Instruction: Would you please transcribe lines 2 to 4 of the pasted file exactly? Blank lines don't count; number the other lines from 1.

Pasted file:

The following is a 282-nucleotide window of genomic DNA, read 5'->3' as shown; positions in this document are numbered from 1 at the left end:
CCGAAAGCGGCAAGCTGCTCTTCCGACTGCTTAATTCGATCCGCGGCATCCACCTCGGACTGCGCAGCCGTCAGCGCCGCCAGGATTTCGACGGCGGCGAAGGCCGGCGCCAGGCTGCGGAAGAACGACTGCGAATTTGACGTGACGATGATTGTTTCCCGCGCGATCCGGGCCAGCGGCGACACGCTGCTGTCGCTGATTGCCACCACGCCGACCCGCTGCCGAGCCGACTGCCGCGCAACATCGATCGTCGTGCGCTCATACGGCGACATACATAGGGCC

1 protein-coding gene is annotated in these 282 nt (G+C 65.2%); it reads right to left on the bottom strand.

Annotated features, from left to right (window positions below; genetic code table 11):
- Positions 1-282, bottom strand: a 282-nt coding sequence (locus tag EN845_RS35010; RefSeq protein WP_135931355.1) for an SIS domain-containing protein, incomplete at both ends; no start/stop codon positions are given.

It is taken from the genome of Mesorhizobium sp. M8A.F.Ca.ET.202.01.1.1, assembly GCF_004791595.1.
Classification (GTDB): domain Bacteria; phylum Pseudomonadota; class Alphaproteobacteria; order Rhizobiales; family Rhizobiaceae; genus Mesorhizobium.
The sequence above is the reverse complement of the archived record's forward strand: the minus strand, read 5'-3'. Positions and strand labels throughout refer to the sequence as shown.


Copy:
CCGAAAGCGGCAAGCTGCTCTTCCGACTGCTTAATTCGATCCGCGGCATCCACCTCGGACTGCGCAGCCGTCAGCGCCGCCAGGATTTCGACGGCGGCGAAGGCCGGCGCCAGGCTGCGGAAGAACGACTGCGAATTTGACGTGACGATGATTGTTTCCCGCGCGATCCGGGCCAGCGGCGACACGCTGCTGTCGCTGATTGCCACCACGCCGACCCGCTGCCGAGCCGACTGCCGCGCAACATCGATCGTCGTGCGCTCATACGGCGACATACATAGGGCC

1 protein-coding gene is annotated in these 282 nt (G+C 65.2%); it reads right to left on the bottom strand.

Annotated features, from left to right (window positions below; genetic code table 11):